¶ 9. In all of the cases Shelby discusses, holding that estoppel cannot be used to expand insurance coverage, the fact situations are similar. In those cases, the insurance company or the company’s agent was engaged, at that time, in either the business of selling insurance or the business of carrying out its duties and responsibilities accorded under the policy. In other words, the insurer was wearing its insurance business hat, not its litigation hat. See Madgett, 46 Wis.2d at 708;Artmar, 34 Wis.2d at 181; Two Rivers Dredge Dock, 168 Wis. at 96. Even a casual reading of the cited cases reveals that they involved an insured who claimed either that the insurer made a promise of coverage to the insured or failed to reveal the nonexistence of certain coverage to the insured. See id. The insured, thinking that coverage was greater than what the contract actually said, allegedly relied on the promise or the failure to reveal and was harmed when an insurance claim was denied. Seeid.

¶ 10. For example, in Madgett, 46 Wis.2d at 709, an insurance agent told the plaintiff to fix a building and provide him with a list of damages despite the nonexistence of an insurance contract covering the peril which caused the damage. The plaintiff alleged that the insurer was estopped from relying on the plain meaning of the policy because the action taken by the insurance agent caused the plaintiff to believe that coverage existed and that is why he fixed the building. See id. at 709. The plaintiff alleged that his reliance harmed him because the insurance company then denied coverage, leaving him to pay for the damages out of pocket. See id.

¶ 11. In Artmar, 34 Wis.2d at 184, the insurance company wrote a policy covering only residential property despite the fact that the insurance agent knew that the plaintiff wanted the nonresidential property also insured. The insured alleged that the insurer was estopped from asserting a defense based on the written policy because its agent failed to obtain a policy conforming to the expectations of the insured See id. at 185. The insured allegedly relied on its belief that the policy covered all property and was harmed by the denial of the claim following the destruction of the nonresidential property. See id. at 184.

¶ 12. In Two Rivers Dredge Dock, 168 Wis. at 99, the insurer failed to inform its insured that the state of Ohio had crafted a worker’s compensation law. The law effectively nullified any coverage under the contract for accidents occurring in Ohio. The insured alleged that estoppel existed because the insurance company knew about the worker’s compensation law in Ohio, knew the insured did not know about it and failed to so inform the insured. See id. at 99. As a result, the insured continued to rely on its belief that there was no worker’s compensation law in Ohio and was harmed when a worker was killed in Ohio and coverage was denied. See id.

¶ 13. Thus, in each of the cases discussed above, the insurer’s action took place while the insurer or its agent was actually engaged in the business of insurance. Further, the action taken by the company was not just toward the “insured” in the legal sense of a person “considered” to be an insured under the policy. Rather, the action was taken toward that insured who actually had contractual relations with the insurer. The reliance claimed by that insured was that the action caused the insured who entered into the original contract to believe that the contract either provided coverage or provided that coverage was expanded or should have been expanded.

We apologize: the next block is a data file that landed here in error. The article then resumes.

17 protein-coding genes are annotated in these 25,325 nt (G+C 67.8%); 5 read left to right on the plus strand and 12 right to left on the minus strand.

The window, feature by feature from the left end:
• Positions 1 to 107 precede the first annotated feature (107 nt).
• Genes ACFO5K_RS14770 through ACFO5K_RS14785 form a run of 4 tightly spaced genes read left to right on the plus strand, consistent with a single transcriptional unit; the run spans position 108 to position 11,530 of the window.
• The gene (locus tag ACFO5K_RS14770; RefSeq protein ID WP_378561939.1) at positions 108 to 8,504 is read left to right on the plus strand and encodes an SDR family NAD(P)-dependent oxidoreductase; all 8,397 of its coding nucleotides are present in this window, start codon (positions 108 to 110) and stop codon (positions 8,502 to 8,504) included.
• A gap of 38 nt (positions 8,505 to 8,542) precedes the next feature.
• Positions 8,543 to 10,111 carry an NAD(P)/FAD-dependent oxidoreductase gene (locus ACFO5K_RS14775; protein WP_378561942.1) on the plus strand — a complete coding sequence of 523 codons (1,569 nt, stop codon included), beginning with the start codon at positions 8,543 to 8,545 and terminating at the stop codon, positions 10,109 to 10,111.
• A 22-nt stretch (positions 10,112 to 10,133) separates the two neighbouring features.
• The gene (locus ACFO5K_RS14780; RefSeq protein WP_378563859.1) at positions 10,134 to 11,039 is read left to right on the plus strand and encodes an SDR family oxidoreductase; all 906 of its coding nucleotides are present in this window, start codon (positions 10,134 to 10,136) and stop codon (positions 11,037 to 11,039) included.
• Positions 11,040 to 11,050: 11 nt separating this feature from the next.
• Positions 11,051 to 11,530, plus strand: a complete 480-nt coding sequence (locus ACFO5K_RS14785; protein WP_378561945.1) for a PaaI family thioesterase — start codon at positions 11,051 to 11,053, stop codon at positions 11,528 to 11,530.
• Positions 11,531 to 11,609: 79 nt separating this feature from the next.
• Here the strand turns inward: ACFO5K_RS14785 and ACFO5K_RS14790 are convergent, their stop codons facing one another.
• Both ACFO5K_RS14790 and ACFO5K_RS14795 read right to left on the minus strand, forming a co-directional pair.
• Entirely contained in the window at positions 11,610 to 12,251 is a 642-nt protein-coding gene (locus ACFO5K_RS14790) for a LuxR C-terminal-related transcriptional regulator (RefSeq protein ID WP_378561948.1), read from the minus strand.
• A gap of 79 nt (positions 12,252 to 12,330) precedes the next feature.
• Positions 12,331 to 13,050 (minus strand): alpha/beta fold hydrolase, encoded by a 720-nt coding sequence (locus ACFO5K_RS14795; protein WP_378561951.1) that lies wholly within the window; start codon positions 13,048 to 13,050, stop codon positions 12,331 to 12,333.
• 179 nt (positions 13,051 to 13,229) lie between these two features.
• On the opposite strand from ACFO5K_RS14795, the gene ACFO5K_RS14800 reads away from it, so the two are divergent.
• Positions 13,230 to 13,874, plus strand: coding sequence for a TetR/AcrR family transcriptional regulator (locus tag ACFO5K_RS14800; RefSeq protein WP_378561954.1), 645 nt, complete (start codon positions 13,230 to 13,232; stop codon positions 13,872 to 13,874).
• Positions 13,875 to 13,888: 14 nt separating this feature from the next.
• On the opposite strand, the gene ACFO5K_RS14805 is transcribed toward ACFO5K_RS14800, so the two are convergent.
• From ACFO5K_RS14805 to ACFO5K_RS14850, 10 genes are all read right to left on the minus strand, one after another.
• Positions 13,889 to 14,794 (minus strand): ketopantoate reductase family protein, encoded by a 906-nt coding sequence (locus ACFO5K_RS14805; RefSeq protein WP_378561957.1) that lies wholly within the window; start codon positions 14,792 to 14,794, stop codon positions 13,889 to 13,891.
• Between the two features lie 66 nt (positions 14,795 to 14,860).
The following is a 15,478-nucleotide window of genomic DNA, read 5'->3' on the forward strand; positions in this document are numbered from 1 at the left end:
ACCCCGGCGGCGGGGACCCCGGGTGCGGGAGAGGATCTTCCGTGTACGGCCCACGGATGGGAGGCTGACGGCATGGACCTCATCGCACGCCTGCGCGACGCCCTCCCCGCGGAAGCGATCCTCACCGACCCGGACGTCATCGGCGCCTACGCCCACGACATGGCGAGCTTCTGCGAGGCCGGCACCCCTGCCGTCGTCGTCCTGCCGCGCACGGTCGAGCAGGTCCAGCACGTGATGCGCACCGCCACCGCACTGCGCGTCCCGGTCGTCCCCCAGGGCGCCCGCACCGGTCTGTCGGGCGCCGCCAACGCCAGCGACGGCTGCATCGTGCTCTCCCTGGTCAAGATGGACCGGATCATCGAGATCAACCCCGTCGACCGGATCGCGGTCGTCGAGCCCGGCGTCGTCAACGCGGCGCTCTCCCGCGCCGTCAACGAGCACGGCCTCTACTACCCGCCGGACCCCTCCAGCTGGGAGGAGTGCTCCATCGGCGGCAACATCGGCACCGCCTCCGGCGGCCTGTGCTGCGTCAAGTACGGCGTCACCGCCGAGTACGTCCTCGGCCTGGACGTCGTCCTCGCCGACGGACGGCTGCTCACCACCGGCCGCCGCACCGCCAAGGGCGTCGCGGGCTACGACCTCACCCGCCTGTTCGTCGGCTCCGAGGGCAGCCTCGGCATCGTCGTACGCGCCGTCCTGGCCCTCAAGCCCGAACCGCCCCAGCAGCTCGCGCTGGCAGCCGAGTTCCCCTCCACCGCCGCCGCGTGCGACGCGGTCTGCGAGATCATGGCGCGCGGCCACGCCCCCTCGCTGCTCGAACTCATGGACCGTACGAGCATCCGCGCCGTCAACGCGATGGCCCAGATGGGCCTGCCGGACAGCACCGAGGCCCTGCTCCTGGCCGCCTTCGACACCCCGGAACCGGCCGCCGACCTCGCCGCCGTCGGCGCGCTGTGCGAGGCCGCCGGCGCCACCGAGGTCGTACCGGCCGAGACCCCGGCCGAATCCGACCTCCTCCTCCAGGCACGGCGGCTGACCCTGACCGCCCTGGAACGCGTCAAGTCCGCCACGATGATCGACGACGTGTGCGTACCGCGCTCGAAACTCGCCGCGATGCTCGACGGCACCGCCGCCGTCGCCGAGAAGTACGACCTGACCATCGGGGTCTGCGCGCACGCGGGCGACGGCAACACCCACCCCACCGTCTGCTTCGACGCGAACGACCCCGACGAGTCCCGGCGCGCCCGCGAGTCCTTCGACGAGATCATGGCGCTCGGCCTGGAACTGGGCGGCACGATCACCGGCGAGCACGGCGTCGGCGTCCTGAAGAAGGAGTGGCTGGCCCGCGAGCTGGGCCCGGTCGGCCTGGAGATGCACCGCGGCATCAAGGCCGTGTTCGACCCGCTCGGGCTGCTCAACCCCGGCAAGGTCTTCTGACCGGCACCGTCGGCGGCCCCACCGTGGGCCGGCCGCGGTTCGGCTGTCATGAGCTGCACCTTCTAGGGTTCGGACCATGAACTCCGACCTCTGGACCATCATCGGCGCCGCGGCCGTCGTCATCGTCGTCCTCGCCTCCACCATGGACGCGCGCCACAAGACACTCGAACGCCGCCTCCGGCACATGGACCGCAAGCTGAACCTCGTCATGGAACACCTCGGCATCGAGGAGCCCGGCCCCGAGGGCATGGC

¶ 14. We have none of that here. Initially, we emphasize the action
and nonaction taken in this case. The action taken was conceding the date of injury in a formal pleading before an administrative agency — the answer. The nonaction was in failing to move to amend the pleadings in a timely manner. Thus, the action could not in any reasonable way be construed as a “promise” of coverage outside the contract nor was it a failure to reveal the nonexistence of coverage to the insured. The next thing we need to point out is that the person who took the action and failed to take action was not engaged in the business of selling insurance or carrying out the terms of the policy at the time. In fact, the person who made the concession was not even an employee of the company. The person was a lawyer — a member of the law firm hired by Shelby to litigate the case. In other words, the action taken here was not even the action of the insurer. It was an action taken by the insurer’s lawyer. Third, the audience was the ALJ and the attorney for Bosco, not an insured. If anyone was relying on what Shelby’s attorney submitted, it was the ALJ and the attorney, not A T Polishing, and, only in a technical sense, Bosco.

¶ 15. In sum, there is a difference between Shelby, the seller of insurance, and Shelby, the litigant. In the context of the action taken here, Shelby, through its lawyer, was acting as a litigant. The lawyer’s pleading was for the benefit of the ALJ and Bosco’s lawyer. It was not an action by the insurer allegedly promising coverage to an insured. Therefore, the facts existing in the cases cited by Shelby are not remotely similar to the facts here.

¶ 16. There is one more reason why Shelby’s argument has no merit. The reason why we have the law as set forth in Madgett and the rest of the cases cited is to tell insureds that they may not come to Wisconsin courts claiming that the insurer is prohibited from relying upon its policy language because of some action or conduct by the insurer or the agent. Here, however, the claimant has not brought this argument. Bosco has not claimed that the insurer, by its actions, expanded the policy. And Bosco has not asserted that Shelby is prohibited from relying on the policy language. Rather, it is Shelby that claims its own lawyer’s pleading was effectively an expansion of coverage and LIRC is at fault for stopping Shelby from erasing the consequences of the lawyer’s action. That is not the stuff of estoppel law. Shelby will not be heard to twist estoppel law as a means to avoid the consequences of its pleading errors.

By the Court. — Order affirmed.